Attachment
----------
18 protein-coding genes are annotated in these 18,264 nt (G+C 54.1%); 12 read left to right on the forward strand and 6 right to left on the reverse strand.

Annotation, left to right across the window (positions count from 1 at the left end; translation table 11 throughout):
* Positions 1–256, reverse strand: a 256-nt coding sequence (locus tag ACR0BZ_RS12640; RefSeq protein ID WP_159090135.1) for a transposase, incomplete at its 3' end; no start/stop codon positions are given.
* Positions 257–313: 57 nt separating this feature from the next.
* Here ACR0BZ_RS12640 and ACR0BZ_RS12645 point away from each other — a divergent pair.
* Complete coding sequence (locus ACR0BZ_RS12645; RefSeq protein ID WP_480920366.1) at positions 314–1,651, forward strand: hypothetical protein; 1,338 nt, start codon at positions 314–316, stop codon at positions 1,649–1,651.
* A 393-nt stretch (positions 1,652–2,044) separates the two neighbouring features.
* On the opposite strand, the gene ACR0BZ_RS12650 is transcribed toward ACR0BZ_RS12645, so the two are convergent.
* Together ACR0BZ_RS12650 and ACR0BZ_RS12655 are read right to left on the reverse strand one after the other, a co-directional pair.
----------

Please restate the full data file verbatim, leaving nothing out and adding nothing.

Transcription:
18 protein-coding genes are annotated in these 18,264 nt (G+C 54.1%); 12 read left to right on the forward strand and 6 right to left on the reverse strand.

Annotation, left to right across the window (positions count from 1 at the left end; translation table 11 throughout):
* Positions 1–256, reverse strand: a 256-nt coding sequence (locus tag ACR0BZ_RS12640; RefSeq protein ID WP_159090135.1) for a transposase, incomplete at its 3' end; no start/stop codon positions are given.
* Positions 257–313: 57 nt separating this feature from the next.
* Here ACR0BZ_RS12640 and ACR0BZ_RS12645 point away from each other — a divergent pair.
* Complete coding sequence (locus ACR0BZ_RS12645; RefSeq protein ID WP_480920366.1) at positions 314–1,651, forward strand: hypothetical protein; 1,338 nt, start codon at positions 314–316, stop codon at positions 1,649–1,651.
* A 393-nt stretch (positions 1,652–2,044) separates the two neighbouring features.
* On the opposite strand, the gene ACR0BZ_RS12650 is transcribed toward ACR0BZ_RS12645, so the two are convergent.
* Together ACR0BZ_RS12650 and ACR0BZ_RS12655 are read right to left on the reverse strand one after the other, a co-directional pair.